Sacred Sites: Places of Peace and Power

Difunta Correa



Difunta Correa shrine, San Juan, Argentina

1,160 kilometers from Buenos Aires and 63 kilometers from the city of San Juan is situated the town of Vallecito and the unique pilgrimage shrine of Difunta Correa. Local tradition tells that in the year 1835 this area of Argentina was embroiled in a civil war and that a young man named Baudilio Busts was forcibly taken to fight in the town of Rioja. Baudilio’s wife, Maria Antonia Deolinda Strap, was left alone in the village of San Juan. Missing her husband she took her baby son and began the 63 kilometer walk from San Juan to Rioja, but died from thirst and exhaustion along the way. Some hours later local villagers saw birds circling a small hill and, upon inspection, found the body of the dead woman with her still living son at her breast. The woman was buried and the tomb soon became the site of different miracles. Over the years the tomb was marked with a chapel and it has since become a much visited pilgrimage shrine.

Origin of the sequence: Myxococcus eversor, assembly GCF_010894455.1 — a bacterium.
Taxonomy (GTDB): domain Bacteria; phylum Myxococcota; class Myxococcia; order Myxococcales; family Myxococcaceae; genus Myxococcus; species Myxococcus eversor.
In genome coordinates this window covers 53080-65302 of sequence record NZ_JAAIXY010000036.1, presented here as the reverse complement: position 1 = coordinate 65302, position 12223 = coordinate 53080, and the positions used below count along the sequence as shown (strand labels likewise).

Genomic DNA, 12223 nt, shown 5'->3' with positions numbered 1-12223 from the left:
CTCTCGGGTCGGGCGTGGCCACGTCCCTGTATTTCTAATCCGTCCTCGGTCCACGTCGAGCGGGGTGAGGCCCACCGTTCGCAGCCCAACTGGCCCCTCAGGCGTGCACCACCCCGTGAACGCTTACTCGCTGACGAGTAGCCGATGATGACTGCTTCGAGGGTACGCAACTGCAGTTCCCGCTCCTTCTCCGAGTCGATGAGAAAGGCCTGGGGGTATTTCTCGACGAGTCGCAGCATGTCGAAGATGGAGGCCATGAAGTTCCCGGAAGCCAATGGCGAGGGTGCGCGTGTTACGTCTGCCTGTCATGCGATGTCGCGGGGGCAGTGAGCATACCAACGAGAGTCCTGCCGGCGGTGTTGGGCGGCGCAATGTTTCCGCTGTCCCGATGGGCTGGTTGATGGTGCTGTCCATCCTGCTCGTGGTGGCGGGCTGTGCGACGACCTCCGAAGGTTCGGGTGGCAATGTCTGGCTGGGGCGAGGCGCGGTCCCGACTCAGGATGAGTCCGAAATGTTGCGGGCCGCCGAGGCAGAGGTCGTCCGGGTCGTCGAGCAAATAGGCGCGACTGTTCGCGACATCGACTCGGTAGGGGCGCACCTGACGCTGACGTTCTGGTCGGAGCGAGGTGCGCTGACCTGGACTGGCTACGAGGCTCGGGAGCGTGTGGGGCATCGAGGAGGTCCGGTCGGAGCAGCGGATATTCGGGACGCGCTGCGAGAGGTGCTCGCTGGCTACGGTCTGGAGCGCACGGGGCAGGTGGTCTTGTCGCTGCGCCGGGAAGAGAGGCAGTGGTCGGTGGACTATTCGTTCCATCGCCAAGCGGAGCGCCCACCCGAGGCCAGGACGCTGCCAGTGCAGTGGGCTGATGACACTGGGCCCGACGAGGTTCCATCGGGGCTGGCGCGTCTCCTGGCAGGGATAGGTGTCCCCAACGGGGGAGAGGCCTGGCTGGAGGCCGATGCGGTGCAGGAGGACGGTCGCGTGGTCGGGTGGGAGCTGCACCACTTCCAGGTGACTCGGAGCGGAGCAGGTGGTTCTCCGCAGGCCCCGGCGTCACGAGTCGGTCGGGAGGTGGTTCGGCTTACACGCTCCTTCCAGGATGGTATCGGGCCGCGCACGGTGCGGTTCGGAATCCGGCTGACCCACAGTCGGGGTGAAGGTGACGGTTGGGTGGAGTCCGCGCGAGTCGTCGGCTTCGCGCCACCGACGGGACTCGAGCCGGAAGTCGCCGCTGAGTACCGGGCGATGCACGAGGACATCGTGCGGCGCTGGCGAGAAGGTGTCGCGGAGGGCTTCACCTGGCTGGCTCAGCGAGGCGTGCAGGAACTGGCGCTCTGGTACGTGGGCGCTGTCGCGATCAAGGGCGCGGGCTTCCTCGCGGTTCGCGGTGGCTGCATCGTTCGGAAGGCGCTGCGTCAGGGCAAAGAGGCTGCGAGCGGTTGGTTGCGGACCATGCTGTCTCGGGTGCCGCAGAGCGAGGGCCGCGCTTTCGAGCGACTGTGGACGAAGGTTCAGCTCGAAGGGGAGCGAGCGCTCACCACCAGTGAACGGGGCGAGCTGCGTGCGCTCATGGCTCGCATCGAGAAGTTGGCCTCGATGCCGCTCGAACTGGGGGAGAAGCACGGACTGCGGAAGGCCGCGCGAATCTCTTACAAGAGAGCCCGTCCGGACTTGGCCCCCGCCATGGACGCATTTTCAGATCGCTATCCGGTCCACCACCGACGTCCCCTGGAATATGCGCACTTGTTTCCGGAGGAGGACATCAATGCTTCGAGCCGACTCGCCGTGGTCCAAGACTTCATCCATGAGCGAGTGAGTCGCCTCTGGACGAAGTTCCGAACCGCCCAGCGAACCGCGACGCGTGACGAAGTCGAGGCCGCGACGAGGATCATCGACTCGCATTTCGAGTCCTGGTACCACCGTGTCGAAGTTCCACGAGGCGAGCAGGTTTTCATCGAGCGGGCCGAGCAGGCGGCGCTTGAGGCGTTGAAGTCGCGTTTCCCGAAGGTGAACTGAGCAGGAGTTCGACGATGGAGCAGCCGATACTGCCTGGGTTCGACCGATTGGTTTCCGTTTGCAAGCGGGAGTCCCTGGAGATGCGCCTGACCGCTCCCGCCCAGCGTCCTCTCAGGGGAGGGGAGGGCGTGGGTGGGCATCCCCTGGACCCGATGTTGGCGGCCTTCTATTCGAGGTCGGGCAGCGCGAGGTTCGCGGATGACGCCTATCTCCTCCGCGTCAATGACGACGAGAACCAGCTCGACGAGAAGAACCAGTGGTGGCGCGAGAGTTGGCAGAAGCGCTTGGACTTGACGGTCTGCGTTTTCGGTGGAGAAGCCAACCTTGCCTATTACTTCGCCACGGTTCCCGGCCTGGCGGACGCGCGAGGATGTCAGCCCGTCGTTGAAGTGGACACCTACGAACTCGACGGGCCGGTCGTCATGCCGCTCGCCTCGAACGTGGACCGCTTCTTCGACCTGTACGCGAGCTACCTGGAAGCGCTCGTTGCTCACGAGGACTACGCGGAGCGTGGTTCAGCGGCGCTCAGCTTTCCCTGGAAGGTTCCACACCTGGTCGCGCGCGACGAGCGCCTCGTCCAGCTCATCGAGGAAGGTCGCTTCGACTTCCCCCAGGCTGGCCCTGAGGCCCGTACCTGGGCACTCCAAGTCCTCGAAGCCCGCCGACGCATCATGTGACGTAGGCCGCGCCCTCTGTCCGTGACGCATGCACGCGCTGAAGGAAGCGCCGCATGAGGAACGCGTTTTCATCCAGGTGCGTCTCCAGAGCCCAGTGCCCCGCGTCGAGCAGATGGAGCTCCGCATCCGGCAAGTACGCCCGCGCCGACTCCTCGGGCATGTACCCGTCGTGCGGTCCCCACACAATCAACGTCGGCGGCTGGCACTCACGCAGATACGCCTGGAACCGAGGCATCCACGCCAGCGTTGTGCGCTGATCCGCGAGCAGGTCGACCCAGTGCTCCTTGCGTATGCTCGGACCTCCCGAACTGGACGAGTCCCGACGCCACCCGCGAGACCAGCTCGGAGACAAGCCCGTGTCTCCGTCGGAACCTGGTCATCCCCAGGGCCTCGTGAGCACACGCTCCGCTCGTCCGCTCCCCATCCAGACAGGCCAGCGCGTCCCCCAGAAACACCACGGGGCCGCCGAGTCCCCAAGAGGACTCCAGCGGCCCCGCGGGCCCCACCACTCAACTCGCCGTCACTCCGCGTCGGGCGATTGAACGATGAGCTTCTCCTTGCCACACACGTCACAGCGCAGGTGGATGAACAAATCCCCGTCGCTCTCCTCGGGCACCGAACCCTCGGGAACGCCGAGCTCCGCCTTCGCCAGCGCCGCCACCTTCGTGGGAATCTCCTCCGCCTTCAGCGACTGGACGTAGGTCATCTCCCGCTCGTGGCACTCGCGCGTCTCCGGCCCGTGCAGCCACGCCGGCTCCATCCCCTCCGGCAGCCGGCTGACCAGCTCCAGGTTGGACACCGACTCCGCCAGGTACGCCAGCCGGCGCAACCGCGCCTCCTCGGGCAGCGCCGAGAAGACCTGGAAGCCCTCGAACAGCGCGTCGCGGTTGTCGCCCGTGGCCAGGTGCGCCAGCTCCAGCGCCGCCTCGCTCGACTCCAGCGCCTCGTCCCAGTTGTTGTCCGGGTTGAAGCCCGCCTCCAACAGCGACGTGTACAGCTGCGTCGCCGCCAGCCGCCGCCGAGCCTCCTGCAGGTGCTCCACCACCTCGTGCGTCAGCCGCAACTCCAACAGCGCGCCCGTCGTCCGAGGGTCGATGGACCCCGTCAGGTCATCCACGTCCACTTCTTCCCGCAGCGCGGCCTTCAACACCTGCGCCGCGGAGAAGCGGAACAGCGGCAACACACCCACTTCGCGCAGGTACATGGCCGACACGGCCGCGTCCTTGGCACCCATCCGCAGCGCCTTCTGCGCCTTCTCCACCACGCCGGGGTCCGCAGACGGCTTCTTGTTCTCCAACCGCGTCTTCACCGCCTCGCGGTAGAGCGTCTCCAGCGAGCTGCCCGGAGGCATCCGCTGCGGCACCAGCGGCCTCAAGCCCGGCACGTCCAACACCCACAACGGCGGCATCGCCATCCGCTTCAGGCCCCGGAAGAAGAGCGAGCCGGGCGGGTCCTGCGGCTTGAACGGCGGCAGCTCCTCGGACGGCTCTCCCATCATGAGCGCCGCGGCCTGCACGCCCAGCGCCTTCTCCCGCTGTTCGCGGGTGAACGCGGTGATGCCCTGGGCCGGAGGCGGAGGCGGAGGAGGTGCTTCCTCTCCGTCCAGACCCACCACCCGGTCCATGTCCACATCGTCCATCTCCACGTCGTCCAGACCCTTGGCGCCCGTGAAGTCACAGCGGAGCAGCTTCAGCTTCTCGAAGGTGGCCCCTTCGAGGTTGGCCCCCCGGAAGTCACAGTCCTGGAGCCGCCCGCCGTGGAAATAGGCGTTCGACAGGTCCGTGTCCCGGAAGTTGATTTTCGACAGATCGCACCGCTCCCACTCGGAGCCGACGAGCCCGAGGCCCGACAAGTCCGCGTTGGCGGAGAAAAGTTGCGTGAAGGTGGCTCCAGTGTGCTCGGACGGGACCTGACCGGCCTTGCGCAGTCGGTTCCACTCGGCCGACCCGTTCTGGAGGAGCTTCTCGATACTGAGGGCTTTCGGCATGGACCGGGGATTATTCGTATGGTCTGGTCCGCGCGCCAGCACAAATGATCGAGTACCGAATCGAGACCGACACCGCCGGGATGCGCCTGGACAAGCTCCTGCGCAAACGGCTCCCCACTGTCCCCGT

During the year several festivals are carried out and many thousands of pilgrims leave expressions of their devotion. These items include an astonishing assortment of personal objects, motorcycles, cars, clothes, jewels, kitchen appliances, boxing gloves, license plates, statues, record players and a wide variety of other things. Each Easter more than 50,000 people arrive in celebration of the National Festival of the Truck Driver. On the first and second days of November another important pilgrimage festival is held. During this period large crowds of pilgrims visit the shrine to request health and love, the recovery of objects or lost animals, and to pay respects to the memory of Maria Antonia Deolinda Strap.


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Difunta Correa